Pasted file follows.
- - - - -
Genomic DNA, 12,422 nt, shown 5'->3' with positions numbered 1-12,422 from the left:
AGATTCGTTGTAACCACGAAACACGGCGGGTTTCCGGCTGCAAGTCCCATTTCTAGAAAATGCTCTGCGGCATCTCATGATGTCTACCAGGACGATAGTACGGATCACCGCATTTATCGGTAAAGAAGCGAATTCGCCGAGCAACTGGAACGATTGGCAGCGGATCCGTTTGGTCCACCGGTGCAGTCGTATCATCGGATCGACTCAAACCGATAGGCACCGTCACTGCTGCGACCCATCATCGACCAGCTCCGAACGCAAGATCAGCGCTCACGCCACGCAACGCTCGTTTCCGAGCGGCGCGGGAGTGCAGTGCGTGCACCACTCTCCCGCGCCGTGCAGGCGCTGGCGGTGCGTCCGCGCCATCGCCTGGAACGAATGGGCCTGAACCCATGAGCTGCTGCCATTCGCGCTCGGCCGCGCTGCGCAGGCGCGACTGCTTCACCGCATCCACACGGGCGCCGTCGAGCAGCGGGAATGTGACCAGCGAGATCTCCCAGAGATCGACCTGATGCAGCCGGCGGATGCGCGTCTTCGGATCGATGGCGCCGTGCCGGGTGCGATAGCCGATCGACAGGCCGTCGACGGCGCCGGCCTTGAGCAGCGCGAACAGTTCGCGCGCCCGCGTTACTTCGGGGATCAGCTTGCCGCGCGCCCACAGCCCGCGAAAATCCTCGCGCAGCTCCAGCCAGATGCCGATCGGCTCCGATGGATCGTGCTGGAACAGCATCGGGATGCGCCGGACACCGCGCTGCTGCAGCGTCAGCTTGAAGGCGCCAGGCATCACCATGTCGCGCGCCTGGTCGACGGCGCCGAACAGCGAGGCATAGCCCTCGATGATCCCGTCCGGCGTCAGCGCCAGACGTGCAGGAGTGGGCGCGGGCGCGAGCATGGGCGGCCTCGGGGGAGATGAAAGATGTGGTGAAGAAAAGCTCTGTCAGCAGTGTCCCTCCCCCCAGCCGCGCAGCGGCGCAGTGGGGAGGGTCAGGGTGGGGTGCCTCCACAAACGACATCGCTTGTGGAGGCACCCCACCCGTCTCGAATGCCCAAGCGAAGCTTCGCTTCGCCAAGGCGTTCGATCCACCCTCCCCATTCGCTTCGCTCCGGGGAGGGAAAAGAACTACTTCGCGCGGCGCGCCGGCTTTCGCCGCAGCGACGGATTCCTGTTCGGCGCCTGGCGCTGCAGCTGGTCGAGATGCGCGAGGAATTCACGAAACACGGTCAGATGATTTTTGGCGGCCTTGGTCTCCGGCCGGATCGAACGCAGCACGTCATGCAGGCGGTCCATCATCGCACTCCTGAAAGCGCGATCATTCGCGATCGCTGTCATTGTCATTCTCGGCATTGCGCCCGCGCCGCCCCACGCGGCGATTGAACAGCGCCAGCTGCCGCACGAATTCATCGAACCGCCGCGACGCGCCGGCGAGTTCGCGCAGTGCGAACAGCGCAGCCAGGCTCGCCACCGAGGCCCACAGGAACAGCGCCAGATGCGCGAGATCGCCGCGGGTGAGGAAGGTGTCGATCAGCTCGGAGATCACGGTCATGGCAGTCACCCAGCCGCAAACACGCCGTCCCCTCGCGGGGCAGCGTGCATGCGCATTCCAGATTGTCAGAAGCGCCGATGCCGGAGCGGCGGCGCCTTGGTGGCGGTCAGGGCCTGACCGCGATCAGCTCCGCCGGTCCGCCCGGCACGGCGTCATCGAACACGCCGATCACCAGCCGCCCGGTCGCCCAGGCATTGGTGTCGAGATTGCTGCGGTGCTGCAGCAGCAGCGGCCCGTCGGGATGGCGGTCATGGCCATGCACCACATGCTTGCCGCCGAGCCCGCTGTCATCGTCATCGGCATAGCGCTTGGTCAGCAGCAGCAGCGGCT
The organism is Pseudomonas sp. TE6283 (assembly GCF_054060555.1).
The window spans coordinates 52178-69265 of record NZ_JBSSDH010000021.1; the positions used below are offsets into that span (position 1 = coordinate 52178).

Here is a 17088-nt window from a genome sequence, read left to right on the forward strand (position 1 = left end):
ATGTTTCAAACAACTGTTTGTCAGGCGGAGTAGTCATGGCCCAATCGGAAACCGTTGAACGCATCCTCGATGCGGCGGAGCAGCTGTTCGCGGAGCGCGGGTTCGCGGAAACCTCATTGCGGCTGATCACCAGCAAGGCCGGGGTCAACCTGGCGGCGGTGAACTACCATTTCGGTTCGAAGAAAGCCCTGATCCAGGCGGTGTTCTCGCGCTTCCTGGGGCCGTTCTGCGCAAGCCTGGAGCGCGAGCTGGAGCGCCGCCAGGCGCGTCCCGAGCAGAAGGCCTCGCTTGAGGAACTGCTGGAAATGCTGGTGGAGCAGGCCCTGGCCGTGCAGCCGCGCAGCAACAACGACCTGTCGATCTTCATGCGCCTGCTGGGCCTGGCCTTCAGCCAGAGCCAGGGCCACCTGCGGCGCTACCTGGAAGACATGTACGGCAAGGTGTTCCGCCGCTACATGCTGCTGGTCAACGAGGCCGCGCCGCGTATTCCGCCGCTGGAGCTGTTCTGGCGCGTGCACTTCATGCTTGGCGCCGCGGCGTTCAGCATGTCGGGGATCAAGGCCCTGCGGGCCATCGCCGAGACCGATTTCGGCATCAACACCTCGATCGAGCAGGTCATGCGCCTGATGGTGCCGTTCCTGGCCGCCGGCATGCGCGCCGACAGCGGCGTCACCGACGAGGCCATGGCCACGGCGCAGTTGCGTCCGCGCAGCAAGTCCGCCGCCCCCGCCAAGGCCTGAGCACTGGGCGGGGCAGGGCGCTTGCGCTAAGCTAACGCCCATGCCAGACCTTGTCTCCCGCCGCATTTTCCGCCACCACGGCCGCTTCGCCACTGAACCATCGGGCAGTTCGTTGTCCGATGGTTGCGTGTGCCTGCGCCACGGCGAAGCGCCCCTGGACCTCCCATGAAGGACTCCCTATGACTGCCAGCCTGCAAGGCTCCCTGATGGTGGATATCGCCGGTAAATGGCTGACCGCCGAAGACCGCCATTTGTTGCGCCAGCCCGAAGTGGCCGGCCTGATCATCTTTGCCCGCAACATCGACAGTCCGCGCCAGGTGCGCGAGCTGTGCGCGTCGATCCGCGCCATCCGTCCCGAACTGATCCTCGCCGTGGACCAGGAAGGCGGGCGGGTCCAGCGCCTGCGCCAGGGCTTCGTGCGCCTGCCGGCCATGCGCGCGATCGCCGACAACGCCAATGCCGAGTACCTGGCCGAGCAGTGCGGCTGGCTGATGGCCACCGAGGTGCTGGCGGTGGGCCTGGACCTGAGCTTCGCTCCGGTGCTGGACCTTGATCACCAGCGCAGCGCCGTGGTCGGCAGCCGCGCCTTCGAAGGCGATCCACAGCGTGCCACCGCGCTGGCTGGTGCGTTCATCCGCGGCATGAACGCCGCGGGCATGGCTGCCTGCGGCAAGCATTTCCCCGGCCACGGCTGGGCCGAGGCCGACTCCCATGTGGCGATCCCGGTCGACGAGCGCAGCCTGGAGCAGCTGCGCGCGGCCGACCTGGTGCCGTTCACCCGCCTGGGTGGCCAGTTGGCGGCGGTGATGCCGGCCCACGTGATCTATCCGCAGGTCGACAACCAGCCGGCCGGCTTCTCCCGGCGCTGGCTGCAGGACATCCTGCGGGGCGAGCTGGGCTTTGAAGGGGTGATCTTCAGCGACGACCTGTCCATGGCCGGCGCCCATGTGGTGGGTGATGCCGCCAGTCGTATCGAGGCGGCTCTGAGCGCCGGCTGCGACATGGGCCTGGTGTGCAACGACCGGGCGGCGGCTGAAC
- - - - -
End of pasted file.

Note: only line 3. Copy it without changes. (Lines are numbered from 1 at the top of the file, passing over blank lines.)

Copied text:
The organism is Pseudomonas sp. TE6283 (assembly GCF_054060555.1).